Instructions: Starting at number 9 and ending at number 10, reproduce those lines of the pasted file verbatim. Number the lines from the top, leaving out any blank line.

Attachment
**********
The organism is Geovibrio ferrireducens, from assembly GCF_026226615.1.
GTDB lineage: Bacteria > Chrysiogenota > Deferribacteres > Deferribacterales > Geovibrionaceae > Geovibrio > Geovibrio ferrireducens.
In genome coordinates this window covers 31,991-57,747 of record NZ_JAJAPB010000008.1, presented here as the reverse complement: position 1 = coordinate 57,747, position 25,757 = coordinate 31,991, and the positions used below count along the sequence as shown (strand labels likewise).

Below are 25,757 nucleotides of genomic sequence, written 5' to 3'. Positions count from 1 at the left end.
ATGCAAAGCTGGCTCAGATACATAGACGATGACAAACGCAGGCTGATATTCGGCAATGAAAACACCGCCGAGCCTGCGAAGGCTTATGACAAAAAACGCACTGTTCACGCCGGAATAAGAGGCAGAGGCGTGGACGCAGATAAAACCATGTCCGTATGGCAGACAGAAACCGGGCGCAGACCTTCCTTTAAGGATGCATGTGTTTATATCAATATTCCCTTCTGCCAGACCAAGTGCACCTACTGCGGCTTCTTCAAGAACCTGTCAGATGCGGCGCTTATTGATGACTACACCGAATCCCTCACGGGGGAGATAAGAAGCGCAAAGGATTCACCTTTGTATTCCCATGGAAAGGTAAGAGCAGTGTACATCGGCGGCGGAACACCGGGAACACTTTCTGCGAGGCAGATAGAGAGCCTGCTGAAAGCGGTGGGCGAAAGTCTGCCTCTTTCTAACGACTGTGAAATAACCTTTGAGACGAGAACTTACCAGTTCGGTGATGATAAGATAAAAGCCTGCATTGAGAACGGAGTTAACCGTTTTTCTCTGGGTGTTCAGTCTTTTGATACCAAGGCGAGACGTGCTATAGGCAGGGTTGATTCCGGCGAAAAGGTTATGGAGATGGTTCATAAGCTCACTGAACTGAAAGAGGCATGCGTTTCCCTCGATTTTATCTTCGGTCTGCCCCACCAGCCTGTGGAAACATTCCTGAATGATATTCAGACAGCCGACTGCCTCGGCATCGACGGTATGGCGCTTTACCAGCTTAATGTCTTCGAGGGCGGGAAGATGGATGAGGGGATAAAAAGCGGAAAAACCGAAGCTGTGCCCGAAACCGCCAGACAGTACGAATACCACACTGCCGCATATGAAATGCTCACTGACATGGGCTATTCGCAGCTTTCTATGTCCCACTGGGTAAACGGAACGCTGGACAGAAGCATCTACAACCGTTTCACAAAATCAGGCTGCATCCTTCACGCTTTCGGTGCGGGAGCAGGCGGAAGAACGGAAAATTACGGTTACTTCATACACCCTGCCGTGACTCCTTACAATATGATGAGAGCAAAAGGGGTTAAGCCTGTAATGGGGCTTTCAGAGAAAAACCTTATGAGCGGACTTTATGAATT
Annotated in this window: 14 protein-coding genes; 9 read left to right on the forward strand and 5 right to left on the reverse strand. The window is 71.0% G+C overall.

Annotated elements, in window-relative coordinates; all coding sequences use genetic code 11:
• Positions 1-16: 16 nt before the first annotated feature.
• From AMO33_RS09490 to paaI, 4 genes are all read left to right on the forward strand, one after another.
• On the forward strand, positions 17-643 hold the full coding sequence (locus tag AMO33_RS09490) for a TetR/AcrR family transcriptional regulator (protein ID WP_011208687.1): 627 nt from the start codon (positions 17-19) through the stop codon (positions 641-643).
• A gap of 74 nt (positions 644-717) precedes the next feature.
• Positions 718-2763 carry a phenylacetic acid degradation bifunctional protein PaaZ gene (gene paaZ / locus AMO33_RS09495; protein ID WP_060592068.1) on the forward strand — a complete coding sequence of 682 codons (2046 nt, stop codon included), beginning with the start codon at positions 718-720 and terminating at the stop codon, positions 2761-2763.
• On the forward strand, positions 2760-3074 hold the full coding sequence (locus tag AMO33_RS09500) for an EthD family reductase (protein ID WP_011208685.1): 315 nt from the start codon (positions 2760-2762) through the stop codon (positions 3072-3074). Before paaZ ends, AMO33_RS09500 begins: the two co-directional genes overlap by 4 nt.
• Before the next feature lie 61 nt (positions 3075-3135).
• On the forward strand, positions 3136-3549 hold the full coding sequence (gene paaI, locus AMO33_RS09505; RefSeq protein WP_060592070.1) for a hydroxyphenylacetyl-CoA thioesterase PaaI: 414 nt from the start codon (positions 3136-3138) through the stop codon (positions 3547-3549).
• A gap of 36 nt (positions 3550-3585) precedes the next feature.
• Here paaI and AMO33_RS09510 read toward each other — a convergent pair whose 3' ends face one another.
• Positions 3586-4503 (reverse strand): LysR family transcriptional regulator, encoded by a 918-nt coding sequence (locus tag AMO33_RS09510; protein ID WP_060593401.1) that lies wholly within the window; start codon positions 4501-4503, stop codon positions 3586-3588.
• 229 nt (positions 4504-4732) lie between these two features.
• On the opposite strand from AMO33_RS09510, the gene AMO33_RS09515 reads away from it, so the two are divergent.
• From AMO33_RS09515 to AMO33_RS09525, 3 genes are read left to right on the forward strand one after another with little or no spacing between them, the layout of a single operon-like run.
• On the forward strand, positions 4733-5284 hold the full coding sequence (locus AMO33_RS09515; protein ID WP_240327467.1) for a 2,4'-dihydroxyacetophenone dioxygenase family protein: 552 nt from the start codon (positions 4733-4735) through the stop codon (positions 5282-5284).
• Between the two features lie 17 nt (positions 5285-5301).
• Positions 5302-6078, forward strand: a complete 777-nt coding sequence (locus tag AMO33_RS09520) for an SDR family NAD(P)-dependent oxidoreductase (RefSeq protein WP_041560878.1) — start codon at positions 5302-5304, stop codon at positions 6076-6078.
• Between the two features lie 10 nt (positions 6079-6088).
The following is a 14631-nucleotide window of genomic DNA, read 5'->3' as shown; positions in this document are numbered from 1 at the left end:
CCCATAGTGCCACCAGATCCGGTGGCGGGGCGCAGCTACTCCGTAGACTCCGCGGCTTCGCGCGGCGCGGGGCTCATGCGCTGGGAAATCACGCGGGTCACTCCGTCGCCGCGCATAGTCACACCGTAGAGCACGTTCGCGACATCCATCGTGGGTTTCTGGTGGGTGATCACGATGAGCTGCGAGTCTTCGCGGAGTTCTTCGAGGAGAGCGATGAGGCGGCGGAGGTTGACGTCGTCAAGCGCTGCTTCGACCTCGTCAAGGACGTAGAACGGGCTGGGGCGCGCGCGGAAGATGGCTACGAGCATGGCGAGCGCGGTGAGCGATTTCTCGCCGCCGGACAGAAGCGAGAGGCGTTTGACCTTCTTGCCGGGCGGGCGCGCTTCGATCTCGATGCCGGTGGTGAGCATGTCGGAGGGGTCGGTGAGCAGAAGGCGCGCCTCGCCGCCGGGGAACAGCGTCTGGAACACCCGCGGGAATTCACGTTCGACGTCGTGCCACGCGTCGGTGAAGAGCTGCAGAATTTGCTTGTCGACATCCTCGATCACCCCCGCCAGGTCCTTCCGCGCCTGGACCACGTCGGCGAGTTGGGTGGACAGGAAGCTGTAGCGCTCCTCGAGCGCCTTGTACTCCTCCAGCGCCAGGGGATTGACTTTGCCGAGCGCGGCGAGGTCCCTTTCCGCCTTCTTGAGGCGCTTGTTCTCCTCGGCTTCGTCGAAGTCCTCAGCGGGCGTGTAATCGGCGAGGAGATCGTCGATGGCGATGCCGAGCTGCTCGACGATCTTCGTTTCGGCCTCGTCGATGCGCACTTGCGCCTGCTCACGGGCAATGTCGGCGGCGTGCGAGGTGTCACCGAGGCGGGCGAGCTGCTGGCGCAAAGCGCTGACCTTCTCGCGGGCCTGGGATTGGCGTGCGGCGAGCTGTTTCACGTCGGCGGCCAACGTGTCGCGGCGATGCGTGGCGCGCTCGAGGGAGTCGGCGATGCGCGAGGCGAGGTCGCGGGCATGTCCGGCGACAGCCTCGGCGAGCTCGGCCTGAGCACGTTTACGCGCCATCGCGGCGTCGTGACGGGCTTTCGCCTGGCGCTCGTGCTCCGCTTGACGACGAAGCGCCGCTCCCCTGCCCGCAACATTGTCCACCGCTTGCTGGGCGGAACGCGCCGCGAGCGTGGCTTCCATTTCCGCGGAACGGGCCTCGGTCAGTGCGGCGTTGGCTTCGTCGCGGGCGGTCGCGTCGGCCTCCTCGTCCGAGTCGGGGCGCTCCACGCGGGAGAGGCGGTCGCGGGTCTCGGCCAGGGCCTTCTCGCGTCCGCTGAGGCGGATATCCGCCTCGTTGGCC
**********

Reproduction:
• From AMO33_RS09490 to paaI, 4 genes are all read left to right on the forward strand, one after another.
• On the forward strand, positions 17-643 hold the full coding sequence (locus tag AMO33_RS09490) for a TetR/AcrR family transcriptional regulator (protein ID WP_011208687.1): 627 nt from the start codon (positions 17-19) through the stop codon (positions 641-643).